Australia is ignoring important lessons from war from Ukraine

Mar 22, 2022
Scott Morrison
Image: Wikimedia Commons

Defence policy and the reality of war should be at the centre of election following the Russian aggression in Ukraine . But Australian political leaders continue to ignore that reality.

The Prime Minster and the Opposition Leader each recently presented on national security to the Lowy Institute. Both offered up confused notions about the military challenges facing Australia.

National security has become an all-compassing concept in political discourse, largely losing focus, but defence policy is a more defined area which is about war. The Russian invasion of the Ukraine has brought this home. Reassuring rhetoric gives way to death and destruction with war and that’s is where the discussion needs to begin.

The military situation in East Asia was not directly addressed by Morrison or Albanese, yet each canvassed the issues of equipping and the force posture of the ADF, including the basing of submarines.

Morrison didn’t think there were “any parallels between the situation in the Taiwan Strait and Ukraine”. He said “these situations are entirely different, and the responses that would be expected in the Taiwan Strait would be completely different to what has occurred in Ukraine”. He didn’t explain how he differentiated between the two situations. Nevertheless, the government’s investment in military capability “is geared to delivering regionally-superior capabilities”. An empty phrase without some context.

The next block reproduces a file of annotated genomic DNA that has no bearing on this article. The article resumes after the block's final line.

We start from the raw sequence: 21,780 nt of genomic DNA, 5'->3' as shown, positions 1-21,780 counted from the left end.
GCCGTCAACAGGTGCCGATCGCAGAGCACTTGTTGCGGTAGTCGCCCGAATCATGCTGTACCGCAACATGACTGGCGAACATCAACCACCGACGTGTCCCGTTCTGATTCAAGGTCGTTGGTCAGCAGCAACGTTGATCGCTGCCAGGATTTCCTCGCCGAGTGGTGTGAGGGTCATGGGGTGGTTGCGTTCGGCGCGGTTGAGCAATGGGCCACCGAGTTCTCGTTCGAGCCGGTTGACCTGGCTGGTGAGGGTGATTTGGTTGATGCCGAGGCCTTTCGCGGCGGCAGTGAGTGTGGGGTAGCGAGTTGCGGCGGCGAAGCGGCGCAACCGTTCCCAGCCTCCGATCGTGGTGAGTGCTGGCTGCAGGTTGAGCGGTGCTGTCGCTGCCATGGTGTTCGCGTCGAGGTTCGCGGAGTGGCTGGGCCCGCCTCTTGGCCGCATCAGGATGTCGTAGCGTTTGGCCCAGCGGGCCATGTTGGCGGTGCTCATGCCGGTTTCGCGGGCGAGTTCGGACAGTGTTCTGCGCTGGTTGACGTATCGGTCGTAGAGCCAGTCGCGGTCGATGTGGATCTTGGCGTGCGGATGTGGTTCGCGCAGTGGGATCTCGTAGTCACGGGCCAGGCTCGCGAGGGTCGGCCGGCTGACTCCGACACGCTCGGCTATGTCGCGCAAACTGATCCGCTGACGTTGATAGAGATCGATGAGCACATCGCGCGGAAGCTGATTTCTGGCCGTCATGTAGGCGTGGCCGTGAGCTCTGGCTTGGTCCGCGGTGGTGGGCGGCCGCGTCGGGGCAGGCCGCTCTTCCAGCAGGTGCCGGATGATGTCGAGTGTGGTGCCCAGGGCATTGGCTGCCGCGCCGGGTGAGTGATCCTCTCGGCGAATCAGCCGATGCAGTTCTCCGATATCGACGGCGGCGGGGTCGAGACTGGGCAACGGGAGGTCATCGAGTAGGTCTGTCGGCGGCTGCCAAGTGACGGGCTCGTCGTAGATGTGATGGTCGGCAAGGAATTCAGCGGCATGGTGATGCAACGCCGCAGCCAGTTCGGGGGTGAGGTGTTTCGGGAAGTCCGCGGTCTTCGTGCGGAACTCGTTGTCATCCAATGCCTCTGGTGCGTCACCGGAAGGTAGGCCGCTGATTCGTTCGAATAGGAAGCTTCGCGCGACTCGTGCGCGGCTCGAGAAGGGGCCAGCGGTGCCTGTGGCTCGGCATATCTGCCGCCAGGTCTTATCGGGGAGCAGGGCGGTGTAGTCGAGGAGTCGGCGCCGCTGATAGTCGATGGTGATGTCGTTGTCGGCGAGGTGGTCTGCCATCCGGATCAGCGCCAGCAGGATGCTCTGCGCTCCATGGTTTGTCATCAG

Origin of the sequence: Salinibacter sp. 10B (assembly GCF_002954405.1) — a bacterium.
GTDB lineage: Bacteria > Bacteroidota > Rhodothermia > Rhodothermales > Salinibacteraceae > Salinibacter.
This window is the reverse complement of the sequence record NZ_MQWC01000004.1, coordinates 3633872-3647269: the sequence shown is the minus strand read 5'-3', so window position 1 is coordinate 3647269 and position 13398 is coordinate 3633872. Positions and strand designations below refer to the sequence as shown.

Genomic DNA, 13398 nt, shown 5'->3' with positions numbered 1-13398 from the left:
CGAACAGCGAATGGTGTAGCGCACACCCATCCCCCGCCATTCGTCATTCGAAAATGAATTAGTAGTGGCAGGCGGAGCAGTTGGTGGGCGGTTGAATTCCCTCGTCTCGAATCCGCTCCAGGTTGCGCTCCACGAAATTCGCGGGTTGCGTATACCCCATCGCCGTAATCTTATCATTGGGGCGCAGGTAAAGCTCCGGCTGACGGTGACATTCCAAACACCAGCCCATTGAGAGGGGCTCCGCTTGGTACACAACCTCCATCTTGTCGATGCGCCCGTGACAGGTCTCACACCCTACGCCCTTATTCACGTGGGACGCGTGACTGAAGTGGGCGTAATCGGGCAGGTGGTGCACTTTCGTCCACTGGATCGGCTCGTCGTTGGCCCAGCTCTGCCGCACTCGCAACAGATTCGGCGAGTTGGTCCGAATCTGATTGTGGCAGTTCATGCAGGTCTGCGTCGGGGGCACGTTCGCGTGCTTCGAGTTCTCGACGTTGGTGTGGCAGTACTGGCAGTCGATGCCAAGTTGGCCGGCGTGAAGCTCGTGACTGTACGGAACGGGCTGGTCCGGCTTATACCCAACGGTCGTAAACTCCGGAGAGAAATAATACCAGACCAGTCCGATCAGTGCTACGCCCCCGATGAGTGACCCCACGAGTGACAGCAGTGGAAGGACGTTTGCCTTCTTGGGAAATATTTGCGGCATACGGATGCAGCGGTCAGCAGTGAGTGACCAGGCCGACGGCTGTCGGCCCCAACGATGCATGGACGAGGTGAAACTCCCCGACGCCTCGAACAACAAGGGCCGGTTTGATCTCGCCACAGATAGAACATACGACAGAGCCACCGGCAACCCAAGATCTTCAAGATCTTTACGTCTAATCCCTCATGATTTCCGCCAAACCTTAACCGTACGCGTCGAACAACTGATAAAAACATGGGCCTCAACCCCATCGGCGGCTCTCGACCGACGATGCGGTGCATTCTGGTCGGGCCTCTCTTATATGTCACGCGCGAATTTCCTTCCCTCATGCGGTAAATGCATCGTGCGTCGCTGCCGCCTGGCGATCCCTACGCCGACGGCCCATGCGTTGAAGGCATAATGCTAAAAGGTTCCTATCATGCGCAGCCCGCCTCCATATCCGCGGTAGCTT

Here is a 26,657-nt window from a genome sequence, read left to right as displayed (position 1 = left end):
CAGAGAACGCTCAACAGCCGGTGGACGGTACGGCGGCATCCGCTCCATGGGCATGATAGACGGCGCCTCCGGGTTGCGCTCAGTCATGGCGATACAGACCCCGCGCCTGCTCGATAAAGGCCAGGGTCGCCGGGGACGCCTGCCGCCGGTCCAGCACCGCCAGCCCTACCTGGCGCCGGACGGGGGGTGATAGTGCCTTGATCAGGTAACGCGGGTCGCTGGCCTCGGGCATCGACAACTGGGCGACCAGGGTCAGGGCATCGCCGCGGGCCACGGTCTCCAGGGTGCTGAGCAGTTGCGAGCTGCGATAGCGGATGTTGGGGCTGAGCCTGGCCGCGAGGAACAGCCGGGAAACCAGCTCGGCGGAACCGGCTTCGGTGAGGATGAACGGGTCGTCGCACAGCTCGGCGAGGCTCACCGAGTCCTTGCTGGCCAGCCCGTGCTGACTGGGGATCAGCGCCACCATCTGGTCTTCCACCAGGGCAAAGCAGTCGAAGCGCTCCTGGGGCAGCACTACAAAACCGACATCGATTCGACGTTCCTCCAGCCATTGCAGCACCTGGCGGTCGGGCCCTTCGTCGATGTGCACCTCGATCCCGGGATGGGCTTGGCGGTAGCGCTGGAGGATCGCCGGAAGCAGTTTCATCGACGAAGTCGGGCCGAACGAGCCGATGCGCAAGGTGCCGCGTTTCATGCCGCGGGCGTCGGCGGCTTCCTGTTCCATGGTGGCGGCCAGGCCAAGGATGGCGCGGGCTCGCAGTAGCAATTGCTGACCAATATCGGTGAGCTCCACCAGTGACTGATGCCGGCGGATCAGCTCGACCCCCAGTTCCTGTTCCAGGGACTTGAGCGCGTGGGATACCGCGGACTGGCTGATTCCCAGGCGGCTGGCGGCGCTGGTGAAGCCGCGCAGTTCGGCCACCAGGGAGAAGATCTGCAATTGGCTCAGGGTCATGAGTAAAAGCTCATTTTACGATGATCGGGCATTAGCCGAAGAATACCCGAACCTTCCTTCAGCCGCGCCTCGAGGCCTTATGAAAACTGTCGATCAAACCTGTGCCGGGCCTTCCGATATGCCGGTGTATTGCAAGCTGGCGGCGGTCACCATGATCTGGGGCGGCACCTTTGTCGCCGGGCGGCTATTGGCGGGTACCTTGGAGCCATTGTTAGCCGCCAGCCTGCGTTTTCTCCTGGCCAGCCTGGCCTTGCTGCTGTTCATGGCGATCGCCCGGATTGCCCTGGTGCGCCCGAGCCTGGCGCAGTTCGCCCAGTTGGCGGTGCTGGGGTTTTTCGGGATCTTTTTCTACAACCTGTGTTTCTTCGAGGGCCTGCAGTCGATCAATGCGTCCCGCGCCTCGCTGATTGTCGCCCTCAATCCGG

Albanese identified “defending Australiaʼs territorial integrity,… preventing threats to our borders, our people, our infrastructure,…protecting our nationʼs political sovereignty from external pressure… [and]… promoting Australiaʼs economic prosperity and social stability, with sustainable growth, secure employment, and a unified community” as the key elements of national security. A confusing aggregation of disparate policy issues.

Notably, Albanese ignored the military balance of forces in East Asia, just as Morrison did. Although he guaranteed that Defence will have “the resources it needs to defend Australia and deter potential aggressors”, the scale and scope of that commitment was left hanging.